When it comes to the most widely known peoples of both of the pre-Columbian Americas, the Aztecs are one of them. National Geographic (n.d.) states that the Aztecs had to migrate from their homeland Aztlan to a land named Tenochtitlan, a modern Mexico. Initially, the Aztec people were subordinate to the Tepanec there and paid tribute to them. However, after a while, the Mexica – as the Aztecs called themselves – formed an alliance with two other cities and were able to establish regional control. What made the rise of the Aztecs possible was an agricultural system that provided the population with food. Alongside a solar calendar, Mexica priests used a ritual calendar for divination. Moreover, according to National Geographic (n.d.), the Aztecs used to religiously practice bloodletting (one offering their blood) and human sacrifice. It is believed that the reaction of Spaniards to these practices was at least in part responsible for the Spanish conquest’s violence.
Another dominant Mesoamerican Indigenous society was the Maya civilization. Unlike the Aztecs and other Indigenous peoples, the Maya did not move and were centralized in a single geographical block (History.com, 2021). However, just like the Aztecs, the Maya gave rise to amazing cultural advances. They believed in life’s cyclical nature, and it influenced their viewings of the gods and the cosmos. In turn, the Mayans’ cosmological views inspired their creative efforts in mathematics, architecture, and astronomy. Below the surface was the dark kingdom, Xibalba, from where towered the Tree of Life, through the earth and into heaven, to reach the paradise, Tamoanchan. The Mayans’ great pyramids are said to be replicas of the Witzob, the gods’ great mountain (History.com, 2021). The cyclical nature of life is reflected in the Mayan calendar, and the Quiche Maya’s religious book, the Popol-Vuh, tells this story in great detail.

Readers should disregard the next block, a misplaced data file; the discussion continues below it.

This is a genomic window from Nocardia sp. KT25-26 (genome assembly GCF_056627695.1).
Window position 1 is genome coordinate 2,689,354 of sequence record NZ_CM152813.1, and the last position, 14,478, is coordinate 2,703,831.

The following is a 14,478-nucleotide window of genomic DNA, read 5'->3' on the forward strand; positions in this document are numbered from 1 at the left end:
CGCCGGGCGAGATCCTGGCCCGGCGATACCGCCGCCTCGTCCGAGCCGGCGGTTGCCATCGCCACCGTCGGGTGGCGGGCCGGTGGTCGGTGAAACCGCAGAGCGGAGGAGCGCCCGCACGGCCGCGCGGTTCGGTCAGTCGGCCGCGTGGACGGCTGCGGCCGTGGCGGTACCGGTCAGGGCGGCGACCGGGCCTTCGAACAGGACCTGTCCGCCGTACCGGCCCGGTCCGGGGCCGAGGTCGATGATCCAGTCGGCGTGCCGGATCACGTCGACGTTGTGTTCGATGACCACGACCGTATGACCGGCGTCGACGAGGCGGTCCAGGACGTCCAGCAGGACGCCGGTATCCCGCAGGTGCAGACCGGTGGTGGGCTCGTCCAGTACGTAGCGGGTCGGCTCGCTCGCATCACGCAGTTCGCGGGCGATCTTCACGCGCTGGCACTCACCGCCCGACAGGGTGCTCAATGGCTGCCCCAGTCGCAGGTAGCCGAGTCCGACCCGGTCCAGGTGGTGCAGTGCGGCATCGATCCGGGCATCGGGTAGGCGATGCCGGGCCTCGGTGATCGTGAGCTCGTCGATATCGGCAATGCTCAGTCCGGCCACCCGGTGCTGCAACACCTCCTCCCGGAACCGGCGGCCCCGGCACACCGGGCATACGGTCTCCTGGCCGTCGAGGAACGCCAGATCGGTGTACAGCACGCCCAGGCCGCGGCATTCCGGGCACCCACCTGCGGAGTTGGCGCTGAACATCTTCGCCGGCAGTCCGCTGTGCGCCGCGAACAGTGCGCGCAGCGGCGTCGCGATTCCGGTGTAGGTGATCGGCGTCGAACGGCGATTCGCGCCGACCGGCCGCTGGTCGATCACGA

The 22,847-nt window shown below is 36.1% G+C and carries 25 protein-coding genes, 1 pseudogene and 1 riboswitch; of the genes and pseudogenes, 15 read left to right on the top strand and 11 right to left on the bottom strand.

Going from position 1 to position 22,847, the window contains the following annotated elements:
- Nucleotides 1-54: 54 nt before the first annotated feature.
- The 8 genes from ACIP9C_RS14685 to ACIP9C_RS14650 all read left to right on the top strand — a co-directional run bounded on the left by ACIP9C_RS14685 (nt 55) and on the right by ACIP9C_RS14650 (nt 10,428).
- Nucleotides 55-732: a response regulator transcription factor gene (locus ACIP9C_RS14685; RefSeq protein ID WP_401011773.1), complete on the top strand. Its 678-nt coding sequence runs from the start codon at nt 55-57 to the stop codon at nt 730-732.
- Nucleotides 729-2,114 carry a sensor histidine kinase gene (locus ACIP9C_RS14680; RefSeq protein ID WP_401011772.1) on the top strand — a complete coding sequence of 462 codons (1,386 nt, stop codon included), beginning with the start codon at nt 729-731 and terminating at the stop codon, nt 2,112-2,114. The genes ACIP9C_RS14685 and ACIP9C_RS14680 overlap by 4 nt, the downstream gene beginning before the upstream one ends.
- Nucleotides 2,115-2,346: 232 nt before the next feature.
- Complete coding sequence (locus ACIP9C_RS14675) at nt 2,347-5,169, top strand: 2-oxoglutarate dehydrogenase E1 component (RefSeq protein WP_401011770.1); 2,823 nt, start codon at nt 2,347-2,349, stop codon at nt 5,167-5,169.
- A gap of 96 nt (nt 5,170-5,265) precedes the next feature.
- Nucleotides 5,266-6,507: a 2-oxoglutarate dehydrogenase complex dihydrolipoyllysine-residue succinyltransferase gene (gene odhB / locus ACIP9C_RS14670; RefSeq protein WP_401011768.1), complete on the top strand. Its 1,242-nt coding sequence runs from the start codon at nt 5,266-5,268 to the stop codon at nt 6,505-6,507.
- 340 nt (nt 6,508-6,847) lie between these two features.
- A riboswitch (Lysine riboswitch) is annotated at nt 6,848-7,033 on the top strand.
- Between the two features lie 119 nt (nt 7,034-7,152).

History.com (2021). Maya.
National Geographic. (n.d.). Aztec civilization.